LOOKING from the outside, Scotland’s build-up to the World Cup has been fairly low key until now. With not a crumb of on-field action to get their teeth into, the rugby public have to rely on what “the camp” chooses to release to satisfy their curiosity about what the boys are up to.
Compared to the likes of Wales, whose PR team have been in overdrive in the last few months, releasing endless shots of tractor tyres being flipped in alpine meadows or of Jamie Roberts’ glistening torso, Scotland’s preparations have been conducted in relative obscurity.
The competition for final selection leaves absolutely no room for complacency within the squad
You have to think that Vern Cotter has a large say in how his squad are presented. As it stands, there isn’t much to shout about after the Six Nations, but you imagine that even if Scotland had won a Grand Slam with a record points haul, he would favour the same under-the-radar approach.
Frankly, thank goodness. It suits Scotland’s psyche to be able get their hard work done away from the distraction of publicity. We would probably prefer that as a sporting nation we loved the limelight and were empowered by the weight of expectation but, for whatever cultural reasons, there have been very few Scottish sportspeople over the years with that kind of mentality.
Coming into competitions under the burden of a favourite’s tag is not something Scotland have often had to deal with, but even our perennial role as “dark horses” can get the better of us. I think this is where Cotter is a very good fit for Scotland. He seems to be someone who doesn’t spend too much time worrying about opinion, conjecture and ifs and buts, his main focus being the process of improving his team, from which, all being well, the results will follow.
Certainly, it’s hard to think of a coach further removed from the bombast, soundbites and paranoia of a Matt Williams.
Leading into the World Cup, there hasn’t been any “dark horses” talk around this Scotland side.
In fact, nobody is really talking about us at all. As I say, this will be fine by Cotter and his squad, but the irony is that this has the makings of one of the best Scotland teams in years.
If you look at the traditional spine of the first choice side, made up of say, Ford, Strauss, Laidlaw, Russell and Hogg (and I’ll throw Jonny Gray in there just cause he’s brilliant), you have to believe we can be very competitive.
That might not sound bullish enough, but again I think it is in Scotland’s best interests to be realistic. Can we win the World Cup? Probably not. Can we get out of our group and have a fighting chance against England, Wales or Australia in a quarter final?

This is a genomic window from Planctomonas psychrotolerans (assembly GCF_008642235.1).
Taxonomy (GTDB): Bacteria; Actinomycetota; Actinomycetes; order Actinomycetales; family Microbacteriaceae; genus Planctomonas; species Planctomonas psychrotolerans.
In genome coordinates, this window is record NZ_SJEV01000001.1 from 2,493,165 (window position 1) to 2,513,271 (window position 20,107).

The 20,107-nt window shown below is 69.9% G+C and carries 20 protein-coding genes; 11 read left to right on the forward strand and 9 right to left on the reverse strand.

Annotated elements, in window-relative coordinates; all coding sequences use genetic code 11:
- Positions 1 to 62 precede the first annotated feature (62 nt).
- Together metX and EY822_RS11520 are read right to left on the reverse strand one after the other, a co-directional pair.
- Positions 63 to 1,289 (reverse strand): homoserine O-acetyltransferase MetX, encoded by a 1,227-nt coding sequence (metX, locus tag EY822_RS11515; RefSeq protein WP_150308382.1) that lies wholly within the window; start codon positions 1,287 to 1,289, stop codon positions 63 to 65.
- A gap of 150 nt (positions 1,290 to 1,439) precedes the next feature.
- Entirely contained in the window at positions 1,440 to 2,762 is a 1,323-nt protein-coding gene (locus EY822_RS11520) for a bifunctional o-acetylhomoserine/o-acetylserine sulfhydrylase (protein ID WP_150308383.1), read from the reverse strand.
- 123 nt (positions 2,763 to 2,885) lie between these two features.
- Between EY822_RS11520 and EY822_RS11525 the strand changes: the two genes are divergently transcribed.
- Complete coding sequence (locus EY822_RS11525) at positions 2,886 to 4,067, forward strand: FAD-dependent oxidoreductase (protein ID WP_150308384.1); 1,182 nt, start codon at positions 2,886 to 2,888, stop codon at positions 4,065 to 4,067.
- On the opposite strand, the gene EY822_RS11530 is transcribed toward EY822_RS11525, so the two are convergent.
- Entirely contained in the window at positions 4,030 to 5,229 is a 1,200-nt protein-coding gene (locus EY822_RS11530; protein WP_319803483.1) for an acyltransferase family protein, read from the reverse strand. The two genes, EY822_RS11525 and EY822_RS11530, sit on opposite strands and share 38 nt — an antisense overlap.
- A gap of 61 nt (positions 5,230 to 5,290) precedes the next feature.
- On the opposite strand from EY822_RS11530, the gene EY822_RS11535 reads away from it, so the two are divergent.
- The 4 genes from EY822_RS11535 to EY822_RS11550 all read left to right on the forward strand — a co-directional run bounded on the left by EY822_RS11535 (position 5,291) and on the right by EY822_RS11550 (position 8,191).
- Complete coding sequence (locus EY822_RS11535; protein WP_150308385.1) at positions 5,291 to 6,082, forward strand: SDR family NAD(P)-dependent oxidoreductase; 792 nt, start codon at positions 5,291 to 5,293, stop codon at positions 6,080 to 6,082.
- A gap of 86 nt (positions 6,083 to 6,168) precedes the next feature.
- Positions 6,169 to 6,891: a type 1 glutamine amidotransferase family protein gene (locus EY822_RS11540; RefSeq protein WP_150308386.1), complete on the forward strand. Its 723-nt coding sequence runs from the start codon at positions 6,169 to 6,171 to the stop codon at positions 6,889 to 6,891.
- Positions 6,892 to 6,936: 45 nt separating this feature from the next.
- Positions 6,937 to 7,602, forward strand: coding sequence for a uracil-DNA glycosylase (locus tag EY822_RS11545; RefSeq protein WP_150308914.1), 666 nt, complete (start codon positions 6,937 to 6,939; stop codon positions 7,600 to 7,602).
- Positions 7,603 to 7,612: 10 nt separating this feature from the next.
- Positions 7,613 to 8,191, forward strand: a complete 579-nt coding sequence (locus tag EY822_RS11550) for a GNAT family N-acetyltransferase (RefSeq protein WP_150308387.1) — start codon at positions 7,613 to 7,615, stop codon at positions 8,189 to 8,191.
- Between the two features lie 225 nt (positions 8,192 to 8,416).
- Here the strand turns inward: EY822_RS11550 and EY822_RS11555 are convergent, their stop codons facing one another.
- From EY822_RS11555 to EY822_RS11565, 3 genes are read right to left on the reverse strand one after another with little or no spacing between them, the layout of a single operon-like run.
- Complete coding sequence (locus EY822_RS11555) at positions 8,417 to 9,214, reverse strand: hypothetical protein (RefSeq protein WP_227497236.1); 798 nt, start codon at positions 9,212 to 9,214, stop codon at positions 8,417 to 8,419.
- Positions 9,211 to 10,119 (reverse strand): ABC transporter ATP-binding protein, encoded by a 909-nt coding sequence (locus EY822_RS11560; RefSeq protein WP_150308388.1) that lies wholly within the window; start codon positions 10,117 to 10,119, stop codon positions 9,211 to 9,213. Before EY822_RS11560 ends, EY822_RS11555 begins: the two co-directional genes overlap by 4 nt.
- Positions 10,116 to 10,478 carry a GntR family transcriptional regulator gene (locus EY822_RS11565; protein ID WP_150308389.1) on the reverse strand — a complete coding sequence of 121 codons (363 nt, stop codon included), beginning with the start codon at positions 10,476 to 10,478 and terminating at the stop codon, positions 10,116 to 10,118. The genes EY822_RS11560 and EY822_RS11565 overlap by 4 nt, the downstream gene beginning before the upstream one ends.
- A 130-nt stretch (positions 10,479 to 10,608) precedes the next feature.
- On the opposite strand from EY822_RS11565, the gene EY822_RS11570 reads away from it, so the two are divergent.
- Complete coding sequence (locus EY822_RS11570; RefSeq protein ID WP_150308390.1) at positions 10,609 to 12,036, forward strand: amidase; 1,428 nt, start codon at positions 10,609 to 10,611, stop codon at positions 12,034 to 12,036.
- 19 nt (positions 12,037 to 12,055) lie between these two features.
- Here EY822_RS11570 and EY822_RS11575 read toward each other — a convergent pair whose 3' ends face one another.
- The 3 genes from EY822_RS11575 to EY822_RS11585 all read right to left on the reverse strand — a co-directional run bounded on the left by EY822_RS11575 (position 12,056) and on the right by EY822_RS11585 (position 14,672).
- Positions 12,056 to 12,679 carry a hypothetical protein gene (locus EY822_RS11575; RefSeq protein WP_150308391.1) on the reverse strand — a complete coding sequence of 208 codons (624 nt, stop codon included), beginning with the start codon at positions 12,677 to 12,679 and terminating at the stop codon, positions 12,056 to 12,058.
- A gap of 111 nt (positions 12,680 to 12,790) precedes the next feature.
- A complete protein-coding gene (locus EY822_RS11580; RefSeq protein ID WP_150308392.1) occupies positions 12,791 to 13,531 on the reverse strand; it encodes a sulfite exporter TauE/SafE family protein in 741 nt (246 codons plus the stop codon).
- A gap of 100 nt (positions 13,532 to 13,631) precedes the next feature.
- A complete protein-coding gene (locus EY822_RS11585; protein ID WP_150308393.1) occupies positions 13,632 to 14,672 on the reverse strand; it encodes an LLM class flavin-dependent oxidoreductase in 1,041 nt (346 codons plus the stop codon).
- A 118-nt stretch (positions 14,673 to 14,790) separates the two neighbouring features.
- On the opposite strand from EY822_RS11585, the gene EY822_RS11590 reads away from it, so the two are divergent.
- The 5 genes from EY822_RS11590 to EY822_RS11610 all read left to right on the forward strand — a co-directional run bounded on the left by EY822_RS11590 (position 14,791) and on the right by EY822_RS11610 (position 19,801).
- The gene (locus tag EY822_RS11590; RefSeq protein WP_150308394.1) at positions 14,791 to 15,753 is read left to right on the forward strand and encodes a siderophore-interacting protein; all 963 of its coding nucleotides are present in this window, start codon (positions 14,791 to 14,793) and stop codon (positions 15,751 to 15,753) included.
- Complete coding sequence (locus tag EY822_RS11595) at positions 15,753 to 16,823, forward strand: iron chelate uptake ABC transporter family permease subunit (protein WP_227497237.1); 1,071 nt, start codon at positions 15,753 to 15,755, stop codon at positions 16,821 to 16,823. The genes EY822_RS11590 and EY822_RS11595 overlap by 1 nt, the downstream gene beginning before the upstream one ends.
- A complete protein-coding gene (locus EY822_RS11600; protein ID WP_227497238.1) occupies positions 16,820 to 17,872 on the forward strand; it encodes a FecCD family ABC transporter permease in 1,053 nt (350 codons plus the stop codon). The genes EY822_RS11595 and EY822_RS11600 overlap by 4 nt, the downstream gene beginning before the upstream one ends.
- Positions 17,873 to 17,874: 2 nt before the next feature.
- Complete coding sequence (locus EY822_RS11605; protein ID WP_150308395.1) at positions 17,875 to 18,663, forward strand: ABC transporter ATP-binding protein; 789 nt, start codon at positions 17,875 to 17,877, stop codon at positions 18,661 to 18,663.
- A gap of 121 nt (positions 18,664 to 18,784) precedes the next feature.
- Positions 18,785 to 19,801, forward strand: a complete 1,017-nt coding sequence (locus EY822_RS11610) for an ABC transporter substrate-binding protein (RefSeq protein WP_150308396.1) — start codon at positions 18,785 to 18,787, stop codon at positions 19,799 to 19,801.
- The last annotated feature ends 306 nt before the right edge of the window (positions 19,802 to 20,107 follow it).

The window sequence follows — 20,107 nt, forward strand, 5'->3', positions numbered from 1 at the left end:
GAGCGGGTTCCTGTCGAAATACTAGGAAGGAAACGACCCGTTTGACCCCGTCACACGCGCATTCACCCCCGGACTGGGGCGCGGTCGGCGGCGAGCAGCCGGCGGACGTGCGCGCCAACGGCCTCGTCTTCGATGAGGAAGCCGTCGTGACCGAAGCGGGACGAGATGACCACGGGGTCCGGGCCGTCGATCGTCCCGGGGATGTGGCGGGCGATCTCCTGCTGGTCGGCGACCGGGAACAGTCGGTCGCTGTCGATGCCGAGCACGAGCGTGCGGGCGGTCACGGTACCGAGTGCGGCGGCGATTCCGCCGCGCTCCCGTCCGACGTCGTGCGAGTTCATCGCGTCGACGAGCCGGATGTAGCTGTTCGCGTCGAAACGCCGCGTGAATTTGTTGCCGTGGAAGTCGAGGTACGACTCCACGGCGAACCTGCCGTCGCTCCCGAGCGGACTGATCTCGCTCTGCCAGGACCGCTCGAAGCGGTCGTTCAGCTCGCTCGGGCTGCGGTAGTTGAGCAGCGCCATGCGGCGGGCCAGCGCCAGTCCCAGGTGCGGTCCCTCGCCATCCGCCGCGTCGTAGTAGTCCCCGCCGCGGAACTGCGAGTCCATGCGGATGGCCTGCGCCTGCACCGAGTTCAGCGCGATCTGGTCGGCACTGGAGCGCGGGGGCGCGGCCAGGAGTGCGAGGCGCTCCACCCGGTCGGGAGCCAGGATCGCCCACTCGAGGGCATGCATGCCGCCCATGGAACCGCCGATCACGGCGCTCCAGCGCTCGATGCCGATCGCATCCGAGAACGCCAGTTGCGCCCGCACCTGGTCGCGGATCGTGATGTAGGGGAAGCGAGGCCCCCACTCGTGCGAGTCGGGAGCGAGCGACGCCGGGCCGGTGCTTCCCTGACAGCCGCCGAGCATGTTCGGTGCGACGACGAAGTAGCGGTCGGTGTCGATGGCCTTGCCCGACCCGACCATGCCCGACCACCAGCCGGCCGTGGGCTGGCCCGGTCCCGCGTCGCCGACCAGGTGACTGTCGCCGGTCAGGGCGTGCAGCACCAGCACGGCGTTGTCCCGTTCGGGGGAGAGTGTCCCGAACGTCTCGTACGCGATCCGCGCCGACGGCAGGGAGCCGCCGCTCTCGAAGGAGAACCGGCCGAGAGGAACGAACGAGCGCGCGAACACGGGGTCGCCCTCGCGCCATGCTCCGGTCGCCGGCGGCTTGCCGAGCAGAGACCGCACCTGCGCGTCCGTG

As for the selection for today’s match, there are certainly plenty of talking points for Scotland supporters. Whilst most of us could probably name 12 or 13 of Ireland’s first-choice side with little hesitation, Scotland still have to settle a number of combinations. But why not look on that as a positive? The competition for final selection leaves absolutely no room for complacency within the squad, and even England find themselves in the same boat at this late stage.
The biggest stir this week has of course been caused by the selection of Hugh Blake at No 7. Whatever your stance on the whole issue the fact is, while Blair Cowan did a solid job in the Six Nations, open-side is a position which is very much there for the taking. So why not give Blake a go and see what he can do?
More pressingly, after the retirement of Euan Murray, Scotland need to nail down who is going to be their go-to guy at tighthead prop. Jon Welsh gets his chance today to prove he can fill Murray’s wacky boots, with Mike Cusack to come off the bench, and both are proper old school, gnarly tightheads who have been great for Glasgow this year.
You would expect that the very mobile WP Nel will be given his shot against Italy over the next couple of weeks.
Like Hugh Blake, these boys won’t exactly be eased gently into their international careers.
So many new faces, along with the likes of Grant Gilchrist and Ruaridh Jackson looking to prove themselves after long-term injuries, means there will be no element of going through the motions today. If we are honest, more established players might view these friendlies as a necessary evil. The mental and physical preparation for a match like this has to be the same as for any other Test (otherwise injury or being made to look a fool are waiting just round the corner) but, deep down, players like Paul O’Connell and Sean O’Brien will know that, for them, this is half extended training session, half damage-limitation exercise.
Scotland’s side, on the other hand, contains a number of guys for whom this is one of the biggest games of their lives.